Change is a law of nature, I’ve read. While writing my novel, I read a book on Dramatic Writing. One of the very useful insights it gave me was that characters must change, especially if the story was happening over many years. But some people don’t change, I thought. Yet the author went on sharing examples and advocating for this idea, insisting that characters must change over time. It’s a natural law, he advocated; change is everywhere, watch the seasons, the sky patterns, the moon vs crescent and many more aspects he pointed at.
Following the writer’s advice I did ensure that all my characters change with the flow of events, gradually sometimes and even if the change was minimal. But when it came to real life, I started to study people around me. Do they all truly change? Why do some people appear as if they are unchangeable. They adopt certain behaviours, act in a systematic way, have a set of routines and even reactions. The book was so convincing that I concluded that it was me who failed to notice the change because all people change as by the law of nature.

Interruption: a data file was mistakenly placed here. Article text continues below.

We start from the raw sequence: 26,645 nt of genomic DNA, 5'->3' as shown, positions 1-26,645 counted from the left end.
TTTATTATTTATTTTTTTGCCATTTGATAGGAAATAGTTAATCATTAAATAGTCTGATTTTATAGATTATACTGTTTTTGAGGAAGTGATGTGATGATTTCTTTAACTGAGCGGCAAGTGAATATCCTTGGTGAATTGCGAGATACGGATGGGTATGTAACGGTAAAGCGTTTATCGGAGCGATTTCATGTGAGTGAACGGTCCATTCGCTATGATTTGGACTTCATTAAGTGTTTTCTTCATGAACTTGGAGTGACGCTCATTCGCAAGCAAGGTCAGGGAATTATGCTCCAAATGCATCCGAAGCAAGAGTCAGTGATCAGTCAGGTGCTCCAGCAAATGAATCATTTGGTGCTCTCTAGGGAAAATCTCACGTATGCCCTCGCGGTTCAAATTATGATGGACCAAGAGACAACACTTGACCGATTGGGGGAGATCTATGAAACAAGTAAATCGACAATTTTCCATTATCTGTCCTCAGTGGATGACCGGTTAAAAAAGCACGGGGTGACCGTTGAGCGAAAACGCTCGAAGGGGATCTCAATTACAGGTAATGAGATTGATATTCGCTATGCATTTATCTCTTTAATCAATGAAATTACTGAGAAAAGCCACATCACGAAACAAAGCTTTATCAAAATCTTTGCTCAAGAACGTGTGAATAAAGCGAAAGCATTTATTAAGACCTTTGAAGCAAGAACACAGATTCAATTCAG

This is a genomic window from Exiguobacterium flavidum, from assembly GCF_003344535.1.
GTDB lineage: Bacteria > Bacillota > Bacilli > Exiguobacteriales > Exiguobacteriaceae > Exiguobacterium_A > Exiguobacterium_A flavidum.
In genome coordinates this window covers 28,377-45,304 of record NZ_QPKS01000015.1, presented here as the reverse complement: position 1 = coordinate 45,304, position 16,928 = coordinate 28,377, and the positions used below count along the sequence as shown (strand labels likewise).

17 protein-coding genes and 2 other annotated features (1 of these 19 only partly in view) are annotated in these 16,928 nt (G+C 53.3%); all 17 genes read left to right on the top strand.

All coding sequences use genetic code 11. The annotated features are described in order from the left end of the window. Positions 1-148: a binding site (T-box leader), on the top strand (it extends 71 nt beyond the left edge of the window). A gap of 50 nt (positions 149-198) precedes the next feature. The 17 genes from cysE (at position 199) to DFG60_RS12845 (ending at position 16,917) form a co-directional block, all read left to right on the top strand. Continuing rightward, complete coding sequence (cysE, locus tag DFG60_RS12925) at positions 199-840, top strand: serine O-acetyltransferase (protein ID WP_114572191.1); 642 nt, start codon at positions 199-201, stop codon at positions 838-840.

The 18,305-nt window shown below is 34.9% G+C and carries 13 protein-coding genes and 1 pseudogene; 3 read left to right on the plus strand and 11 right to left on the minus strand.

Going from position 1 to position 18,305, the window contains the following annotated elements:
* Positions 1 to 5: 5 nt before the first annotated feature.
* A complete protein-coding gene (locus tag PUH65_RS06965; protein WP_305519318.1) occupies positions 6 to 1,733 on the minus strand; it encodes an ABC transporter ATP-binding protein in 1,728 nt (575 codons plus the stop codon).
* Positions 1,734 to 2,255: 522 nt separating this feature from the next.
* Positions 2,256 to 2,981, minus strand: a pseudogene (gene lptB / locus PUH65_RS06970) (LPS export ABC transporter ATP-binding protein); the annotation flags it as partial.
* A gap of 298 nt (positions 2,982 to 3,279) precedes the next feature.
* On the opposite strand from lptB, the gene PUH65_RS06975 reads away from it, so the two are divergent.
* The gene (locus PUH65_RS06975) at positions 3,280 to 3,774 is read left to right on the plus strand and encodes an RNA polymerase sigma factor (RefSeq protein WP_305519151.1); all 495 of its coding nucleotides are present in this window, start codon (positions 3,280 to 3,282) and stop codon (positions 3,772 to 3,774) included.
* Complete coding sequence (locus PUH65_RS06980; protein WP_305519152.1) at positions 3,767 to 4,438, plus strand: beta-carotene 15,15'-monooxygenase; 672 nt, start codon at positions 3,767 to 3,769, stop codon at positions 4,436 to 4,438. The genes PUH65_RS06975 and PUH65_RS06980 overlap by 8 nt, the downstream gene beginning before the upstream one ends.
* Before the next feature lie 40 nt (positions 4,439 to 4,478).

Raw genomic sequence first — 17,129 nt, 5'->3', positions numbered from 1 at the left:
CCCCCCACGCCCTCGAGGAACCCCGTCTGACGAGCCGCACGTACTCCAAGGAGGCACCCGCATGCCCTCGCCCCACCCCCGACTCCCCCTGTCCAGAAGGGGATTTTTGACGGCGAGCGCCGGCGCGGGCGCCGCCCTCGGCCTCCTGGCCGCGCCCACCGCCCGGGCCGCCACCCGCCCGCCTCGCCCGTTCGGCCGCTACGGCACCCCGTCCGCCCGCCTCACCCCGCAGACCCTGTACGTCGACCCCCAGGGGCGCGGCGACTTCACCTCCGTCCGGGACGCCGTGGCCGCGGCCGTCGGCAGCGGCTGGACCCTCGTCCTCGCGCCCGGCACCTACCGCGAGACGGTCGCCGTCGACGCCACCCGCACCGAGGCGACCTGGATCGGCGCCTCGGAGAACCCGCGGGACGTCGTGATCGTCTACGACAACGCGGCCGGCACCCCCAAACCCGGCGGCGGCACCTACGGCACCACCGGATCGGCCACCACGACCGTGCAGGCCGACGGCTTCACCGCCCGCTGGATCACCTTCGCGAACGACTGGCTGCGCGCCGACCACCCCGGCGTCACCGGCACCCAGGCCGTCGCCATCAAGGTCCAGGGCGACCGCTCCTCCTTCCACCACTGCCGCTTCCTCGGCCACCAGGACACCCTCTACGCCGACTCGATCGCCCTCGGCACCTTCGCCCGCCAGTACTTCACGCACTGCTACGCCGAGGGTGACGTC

My observation skills failed me. The only change I was able to witness in many people was the increase of a trait, but not its change. The bitter became more bitter, the victim played the role with more proficiency, the selfish became a selfish pro, the forgiving was more forgiving, and the giving was more giving, maybe because people expected from him to give more. No matter what the reasons were, the only change I noticed was the ‘more’.
Attending a Mindfulness session one day a new perspective unfolded. My real unchangeable characters were locked up. They weren’t living in the present. They were locked up in a different tense. Whether it was the past or the future, they were occupying a zone out of the present tense. They adopted this ‘more’ per choice. It offered them security and saved them the hustle of changing themselves and the burden of dealing with the unexpected reactions of people in their circles towards the change. And because change is a natural law, the only change they allowed themselves was the ‘more’.
Are you locked up? In which tense do you spend most of your day? Are your changing or becoming a ‘more’ of your original version? “If we don’t change, we don’t grow. If we don’t grow, we aren’t really living,” Gail Sheehy.